As I looked at the alluringly raw photos Yan Palmer had taken of families within their own homes, I realized that these are the moments I want to remember. I want to remember what my home looked like at this very point in time. I want to remember what stuffed animals my 4-year-old was playing with and what her bedroom looked like. I want to remember the things we would do together around the house. I don’t need another picture of the four of us smiling at the camera. I want to feel at ease in my space, play with my kids, and allow the photographer to capture the real moments we had with one another as we just spent time together as a family. That kind of photoshoot excited me.

Megan Haughery of The Penny Gray Photography Co

One of my best friends, Megan Haughery, is a talented family photographer. She was the one who first introduced me to Yan’s work. She and I sat on my blue Formica countertops having long talks together about the idea of shifting family photography from controlled and posed to a more freeform depiction of reality within the family. She suggested the idea that she could shoot my family in our house this year. Do something different. As I looked around at my little rancher house, still a far cry away from the hopes of a big renovation, I hesitated at the idea. It seemed like a great idea in theory, but capturing my little family in our home felt vulnerable and out of control. But I wanted to take a step to shift my own thinking, so I agreed.

Leading up to the shoot, the stylist in me wanted to change everything. Put a blanket here, a plant there. I wanted to change my curtains — just for the shoot — so the yellow wouldn’t be so “loud.” I was tempted to go prop shopping as I normally do for all my photoshoots. I had to keep reminding myself that there is beauty in the unfinished and the goal would be to remember my family and my life as they truly are.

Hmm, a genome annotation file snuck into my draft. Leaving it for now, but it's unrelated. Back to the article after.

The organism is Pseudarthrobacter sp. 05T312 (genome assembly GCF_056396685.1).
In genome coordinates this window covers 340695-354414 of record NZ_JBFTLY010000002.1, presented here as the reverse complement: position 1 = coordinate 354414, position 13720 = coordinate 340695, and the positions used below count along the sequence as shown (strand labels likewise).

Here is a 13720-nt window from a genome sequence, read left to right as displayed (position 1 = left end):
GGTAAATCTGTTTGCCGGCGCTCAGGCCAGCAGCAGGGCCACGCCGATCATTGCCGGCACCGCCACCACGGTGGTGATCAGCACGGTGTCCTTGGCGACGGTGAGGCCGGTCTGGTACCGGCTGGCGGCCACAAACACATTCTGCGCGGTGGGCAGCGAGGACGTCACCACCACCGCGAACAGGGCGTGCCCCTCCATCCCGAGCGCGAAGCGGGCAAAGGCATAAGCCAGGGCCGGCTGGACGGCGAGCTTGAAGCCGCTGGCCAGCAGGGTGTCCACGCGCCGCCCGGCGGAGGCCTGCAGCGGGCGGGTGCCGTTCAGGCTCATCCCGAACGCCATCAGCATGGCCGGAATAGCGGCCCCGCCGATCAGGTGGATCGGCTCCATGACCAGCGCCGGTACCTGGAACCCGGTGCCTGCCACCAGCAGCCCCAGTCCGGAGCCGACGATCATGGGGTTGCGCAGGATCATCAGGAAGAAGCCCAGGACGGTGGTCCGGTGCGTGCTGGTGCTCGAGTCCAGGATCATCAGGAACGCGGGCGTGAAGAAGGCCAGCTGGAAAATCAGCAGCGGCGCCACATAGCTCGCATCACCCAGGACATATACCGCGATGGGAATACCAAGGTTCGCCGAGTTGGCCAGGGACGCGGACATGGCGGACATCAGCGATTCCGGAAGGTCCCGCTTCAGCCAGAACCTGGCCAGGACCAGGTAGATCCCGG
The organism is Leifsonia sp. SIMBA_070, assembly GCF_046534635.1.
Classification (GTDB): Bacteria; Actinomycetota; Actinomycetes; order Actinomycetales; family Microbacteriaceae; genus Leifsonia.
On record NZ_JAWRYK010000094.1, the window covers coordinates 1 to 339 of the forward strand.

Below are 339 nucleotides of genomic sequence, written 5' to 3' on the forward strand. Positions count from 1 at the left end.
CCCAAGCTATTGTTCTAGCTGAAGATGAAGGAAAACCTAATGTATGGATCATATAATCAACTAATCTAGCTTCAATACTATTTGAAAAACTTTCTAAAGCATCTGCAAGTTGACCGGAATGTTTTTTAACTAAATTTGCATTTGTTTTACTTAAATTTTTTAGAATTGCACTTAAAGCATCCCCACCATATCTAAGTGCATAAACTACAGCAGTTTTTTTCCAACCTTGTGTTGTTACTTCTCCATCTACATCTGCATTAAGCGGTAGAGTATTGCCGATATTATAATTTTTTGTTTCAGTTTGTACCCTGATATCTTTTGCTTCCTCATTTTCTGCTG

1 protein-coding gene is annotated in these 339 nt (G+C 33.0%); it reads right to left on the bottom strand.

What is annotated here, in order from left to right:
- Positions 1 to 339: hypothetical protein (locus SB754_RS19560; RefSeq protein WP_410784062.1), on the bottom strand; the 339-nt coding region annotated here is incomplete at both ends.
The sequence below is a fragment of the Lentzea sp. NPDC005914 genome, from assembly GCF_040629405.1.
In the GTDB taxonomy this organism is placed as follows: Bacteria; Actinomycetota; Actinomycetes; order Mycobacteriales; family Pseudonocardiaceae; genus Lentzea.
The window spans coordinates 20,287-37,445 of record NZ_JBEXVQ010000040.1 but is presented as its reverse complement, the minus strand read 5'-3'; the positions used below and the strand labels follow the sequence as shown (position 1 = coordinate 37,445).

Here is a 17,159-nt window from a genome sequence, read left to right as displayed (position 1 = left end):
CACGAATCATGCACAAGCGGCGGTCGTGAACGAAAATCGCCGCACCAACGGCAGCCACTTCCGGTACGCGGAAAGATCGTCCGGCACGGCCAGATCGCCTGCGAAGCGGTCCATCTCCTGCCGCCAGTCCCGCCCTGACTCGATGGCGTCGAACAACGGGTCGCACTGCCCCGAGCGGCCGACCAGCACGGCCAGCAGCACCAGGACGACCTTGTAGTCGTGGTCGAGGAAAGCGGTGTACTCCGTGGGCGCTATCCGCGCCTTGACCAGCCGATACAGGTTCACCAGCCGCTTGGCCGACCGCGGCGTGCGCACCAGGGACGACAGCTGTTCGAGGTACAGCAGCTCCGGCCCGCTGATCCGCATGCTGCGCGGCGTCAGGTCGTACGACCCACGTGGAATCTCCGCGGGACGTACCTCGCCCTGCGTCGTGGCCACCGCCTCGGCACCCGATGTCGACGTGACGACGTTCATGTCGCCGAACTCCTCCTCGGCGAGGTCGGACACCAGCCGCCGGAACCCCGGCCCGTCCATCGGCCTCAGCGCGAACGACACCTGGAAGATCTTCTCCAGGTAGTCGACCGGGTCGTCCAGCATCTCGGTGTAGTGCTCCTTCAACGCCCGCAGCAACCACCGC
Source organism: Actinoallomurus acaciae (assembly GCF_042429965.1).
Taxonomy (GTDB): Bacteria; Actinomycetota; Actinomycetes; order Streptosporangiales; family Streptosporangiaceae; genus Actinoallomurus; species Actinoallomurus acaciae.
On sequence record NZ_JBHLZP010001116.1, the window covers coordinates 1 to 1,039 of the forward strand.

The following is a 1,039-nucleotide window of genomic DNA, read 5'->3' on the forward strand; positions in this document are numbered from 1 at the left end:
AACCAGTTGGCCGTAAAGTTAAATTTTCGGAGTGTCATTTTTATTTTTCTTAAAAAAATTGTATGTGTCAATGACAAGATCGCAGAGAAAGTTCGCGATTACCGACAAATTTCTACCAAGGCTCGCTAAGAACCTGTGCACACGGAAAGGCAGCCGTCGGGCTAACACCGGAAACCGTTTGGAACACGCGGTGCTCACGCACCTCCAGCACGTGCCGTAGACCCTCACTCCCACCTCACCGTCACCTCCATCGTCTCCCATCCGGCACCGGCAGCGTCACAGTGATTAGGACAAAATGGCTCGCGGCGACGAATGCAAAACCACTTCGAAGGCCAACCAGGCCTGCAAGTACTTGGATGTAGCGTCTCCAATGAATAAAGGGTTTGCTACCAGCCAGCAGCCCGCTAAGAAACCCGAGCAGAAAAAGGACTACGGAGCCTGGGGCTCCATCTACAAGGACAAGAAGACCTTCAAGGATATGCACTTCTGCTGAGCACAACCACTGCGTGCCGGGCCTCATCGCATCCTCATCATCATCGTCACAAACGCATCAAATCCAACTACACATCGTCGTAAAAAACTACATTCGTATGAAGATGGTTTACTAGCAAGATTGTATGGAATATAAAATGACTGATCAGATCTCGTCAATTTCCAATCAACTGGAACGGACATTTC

The day came, and it was the opposite experience of what I was used to when it came to the family photo experience. We were all relaxed, barefoot, and hanging out. I wore a dress because I wanted to feel flowy and free, and my kids wore what they normally wear — my oldest always chooses the dress, and my youngest is always in some sort of cozy romper. We turned on the music, pulled out the books and paints, and laughed and played together with ease. There was no rush, there were no forced smiles. It helped that we all knew our photographer well, so there was no fear with her around. It was a good day. Not all days are good days, and I hope to capture a not-so-great day, too — so we can remember that even when it was bad, it was good.

Megan Haughery of The Penny Gray Photography Co

When it comes to family photography, many of us have fallen into thinking that the stressed-out family shoot is all there is. The goal of eliciting the “look how great they’re doing!” on the annual Christmas card has blinded us from what our hearts will long to look back on 20 years from now —and that is to remember the real moments in that one fleeting period of time in our life.

When it comes to family photos, let’s all go after the truth. Let’s take that step of vulnerability and invite a photographer into our home to capture our family doing the things we love to do together. If a meltdown happens, let it happen. I promise that when you look back on those tears, you will be brought back to that very moment in time, with all its ups and downs, and it will feel perfect. We no longer need to create a filtered sublimity of our lives because the reality is that our lives are beautiful because we are human, we are alive, and we are connected. We feel love, we feel frustration, and we go through challenges. That is the human experience. Let’s begin to capture what it really looks like and continue to remind each other and ourselves that in the real is the beautiful.